And? You don't see that as an NPOV violation to add one set of dates with a citation? Sorry, but I would have thought you would know that the dates are disputed. Here's what John Bright (biblical scholar) wrote: ",§ Dates for David’s reign are approximate. II Samuel 5:4 and I Kings 11:42 allow David and Solomon forty years each. This is, of course, a round figure. But both had long reigns, and forty years for each is probably not far wrong. Placing the death of Solomon in 922 (cf., below, note 61) and taking the forty years literally, we have ca. 961-922 for Solomon, 1000-961 for David. Cf. Albright, ARI, p.232; idem in Melanges Isidore Levy (Brussels, 1955 [Annuaire de Nnstitut de Philologie et (THistoire Orientates et Slaves, XIII, 19531), pp.7f." A History of Israel. That's a perfect example of the problem with infoboxes. And we should be suspicious of anythting that says forty years:This refers to Solomon:"22. The precise date of Solomons accession to the throne of Israel is impossible to establish. If the division of the kingdom of Israel took place at some point around 930 B.C., and this is also the assumed year of Solomons death, then a forty-year reign (1 Kgs. 11:42) would place his accession around 970 B.C. “Forty years” is likely not meant literally, however; forty is a round figure that is often used in the Old Testament. Further, the date of 930 B.C. depends on a correlation of a campaign in Palestine of the Egyptian ruler Shoshenq I around 925 B.C. with the campaign mentioned in 1 Kgs. 14:25 as occurring in Rchoboam of Judahs fifth year; and this correlation is uncertain (see further below)."
David, Solomon and Egypt: A Reassessment By Paul S. Ash: Every attempt to date the kings of Israel and Judah rests ultimately on the Hebrew Bible and the figures it provides for their reigns.2 No epi-graphical evidence gives precise data, and archaeology cannot help. The Tel Dan inscription can perhaps corroborate the biblical claims that Jehoram of Israel and Ahaziah of Judah died the same year,3 although its vagueness limits its usefulness. Although Assyrian records mention a few kings of Israel and Judah, they provide no specific lengths for their reigns. At most, the Assyrian references can provide a broad framework for the chronology of the kings of Israel and Judah.
"The chronological data supplied by Kings and Chronicles can be divided into four categories: (1) regnal lengths for the kings of Judah, (2) regnal lengths for the kings of Israel, (3) miscellaneous notes regarding the dates of major events, which are often valuable for correlating the data to the ancient Near East, and (4) synchronisms correlating the reigns of the kings of Israel and Judah. The origin of all these data is uncertain. Generally, the data in category 4 are regarded as the product either of the editors of the DtrH (the Deuteronomistic History) or its sources, while those in categories 1-3 are generally considered to have come from various sorts of records."(read on for more discussion of the problems, including transmission errors, problems with dates adding up, problems with correlation with Assyrian records, etc, followed by "Consequently, most scholars who have attempted to establish a chronology for the kings of Israel and Judah have hypothesized several co-regencies or abdications, varying systems of dating, and outright emendations of the biblical data to make a fit. Nevertheless, despite these problems, a broad, relatively precise chronology can be established, since the majority of the numbers given do not appear to be overtly schematic.")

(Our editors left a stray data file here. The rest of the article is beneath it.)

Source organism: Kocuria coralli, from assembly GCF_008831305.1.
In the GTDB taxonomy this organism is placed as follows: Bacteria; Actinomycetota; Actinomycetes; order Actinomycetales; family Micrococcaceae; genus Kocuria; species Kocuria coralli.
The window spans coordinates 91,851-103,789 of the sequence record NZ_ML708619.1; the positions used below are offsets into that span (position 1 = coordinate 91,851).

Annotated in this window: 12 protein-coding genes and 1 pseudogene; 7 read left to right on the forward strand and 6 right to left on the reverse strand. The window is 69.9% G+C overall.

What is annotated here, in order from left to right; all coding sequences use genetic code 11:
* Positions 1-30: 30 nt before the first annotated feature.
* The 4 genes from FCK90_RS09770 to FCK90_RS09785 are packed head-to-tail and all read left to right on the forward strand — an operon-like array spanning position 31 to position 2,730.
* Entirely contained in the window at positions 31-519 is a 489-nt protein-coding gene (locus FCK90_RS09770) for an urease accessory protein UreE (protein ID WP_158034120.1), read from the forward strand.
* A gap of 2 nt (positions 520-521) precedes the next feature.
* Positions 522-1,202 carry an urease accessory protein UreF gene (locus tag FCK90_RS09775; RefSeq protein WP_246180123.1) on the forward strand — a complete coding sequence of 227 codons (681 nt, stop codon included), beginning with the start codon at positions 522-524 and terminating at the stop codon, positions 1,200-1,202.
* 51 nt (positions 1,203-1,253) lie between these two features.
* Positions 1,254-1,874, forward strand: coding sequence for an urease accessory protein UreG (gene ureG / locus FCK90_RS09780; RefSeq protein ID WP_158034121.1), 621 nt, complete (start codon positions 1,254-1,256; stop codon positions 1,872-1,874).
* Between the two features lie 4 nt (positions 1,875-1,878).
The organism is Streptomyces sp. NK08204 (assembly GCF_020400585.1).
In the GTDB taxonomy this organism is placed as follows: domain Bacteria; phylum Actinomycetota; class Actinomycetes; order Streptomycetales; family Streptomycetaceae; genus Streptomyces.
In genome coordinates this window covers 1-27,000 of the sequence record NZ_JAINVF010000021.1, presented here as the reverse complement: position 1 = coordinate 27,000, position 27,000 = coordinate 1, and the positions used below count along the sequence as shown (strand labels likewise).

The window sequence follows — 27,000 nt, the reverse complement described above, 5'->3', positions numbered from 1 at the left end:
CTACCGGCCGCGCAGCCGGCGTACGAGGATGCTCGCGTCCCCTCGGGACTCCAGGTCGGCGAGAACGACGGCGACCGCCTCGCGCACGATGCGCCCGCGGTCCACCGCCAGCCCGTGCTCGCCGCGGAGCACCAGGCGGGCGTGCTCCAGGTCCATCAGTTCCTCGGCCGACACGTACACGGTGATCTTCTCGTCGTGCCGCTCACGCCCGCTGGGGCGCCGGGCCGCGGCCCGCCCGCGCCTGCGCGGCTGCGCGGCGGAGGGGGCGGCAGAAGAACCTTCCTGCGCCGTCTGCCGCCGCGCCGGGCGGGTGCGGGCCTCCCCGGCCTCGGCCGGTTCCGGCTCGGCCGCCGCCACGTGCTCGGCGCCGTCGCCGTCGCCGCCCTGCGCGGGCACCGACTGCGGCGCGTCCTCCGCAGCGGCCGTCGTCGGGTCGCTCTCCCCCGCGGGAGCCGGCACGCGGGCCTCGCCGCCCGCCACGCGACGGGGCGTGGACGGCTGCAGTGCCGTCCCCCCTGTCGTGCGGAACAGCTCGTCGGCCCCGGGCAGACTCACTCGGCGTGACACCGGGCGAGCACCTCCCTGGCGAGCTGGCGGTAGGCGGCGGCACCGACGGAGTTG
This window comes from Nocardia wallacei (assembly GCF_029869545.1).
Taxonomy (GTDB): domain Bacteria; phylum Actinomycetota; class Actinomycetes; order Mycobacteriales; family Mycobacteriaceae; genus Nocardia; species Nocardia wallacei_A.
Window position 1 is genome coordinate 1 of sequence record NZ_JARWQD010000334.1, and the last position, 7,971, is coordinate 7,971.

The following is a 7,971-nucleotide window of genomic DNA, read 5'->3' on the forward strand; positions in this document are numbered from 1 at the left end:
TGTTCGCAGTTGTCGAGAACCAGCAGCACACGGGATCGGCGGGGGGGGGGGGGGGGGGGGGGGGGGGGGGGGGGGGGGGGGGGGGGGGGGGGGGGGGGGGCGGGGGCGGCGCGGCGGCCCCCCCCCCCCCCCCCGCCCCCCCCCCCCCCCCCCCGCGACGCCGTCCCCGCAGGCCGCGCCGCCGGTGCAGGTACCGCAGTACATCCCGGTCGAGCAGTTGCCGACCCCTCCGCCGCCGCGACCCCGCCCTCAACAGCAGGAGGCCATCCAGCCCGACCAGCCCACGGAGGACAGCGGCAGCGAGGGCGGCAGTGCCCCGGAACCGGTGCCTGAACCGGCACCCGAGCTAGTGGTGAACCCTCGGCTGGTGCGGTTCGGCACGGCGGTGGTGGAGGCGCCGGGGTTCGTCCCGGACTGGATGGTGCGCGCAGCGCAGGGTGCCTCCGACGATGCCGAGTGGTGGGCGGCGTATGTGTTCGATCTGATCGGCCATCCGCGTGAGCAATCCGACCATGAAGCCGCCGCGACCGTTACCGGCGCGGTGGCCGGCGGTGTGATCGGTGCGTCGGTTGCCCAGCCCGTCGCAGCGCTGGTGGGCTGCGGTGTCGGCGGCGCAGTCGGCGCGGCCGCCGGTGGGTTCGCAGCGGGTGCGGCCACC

Finally, The Oxford History of the Biblical World "Not until the late sixth century BCE can a date in Israelite history be securely established by comparing biblical and nonbiblical sources. But the books of Kings’ chronologies for the Israelite and Judean kings do permit us to calculate, with an error factor of about ten years, the regnal spans of all the monarchs in question. These calculations place the death of Solomon at about 928 BCE. Working back from that date, it would seem simple to use the biblical information about the reigns of David and Solomon, were it not that these two kings are each said to have ruled for forty years (1 Kings 2.11; 11.42), a suspiciously round and symbolic figure. In the absence of other data, and because both kings apparently had long and eventful reigns, the date of David’s ascension to kingship is generally placed at about 1005 BCE. Estimating the duration of the reign of the preceding king, Saul, presents a different kind of problem—textual corruption.
Under the section Family David's great-grandmother is stated to be "the former prostitute Rahab". While this great-grandmother is named in the Matthew Gospel genealogy of Christ (Chapter 1), there is no biblical evidence she and the prostitute rescued from the battle of Jericho are the same woman. I would in that inconclusive light qualify the statement with 'allegedly' or similar words.Cloptonson (talk) 15:41, 8 February 2015 (UTC)
Why are these archeologist who theories are considered far from mainstream given such an important place in this page? — Preceding unsigned comment added by BernardZ (talk • contribs) 16:41, 16 June 2015 (UTC)
That's called begging the question. We're not likely to agree on your basic assumption. Doug Weller (talk) 18:26, 16 June 2015 (UTC)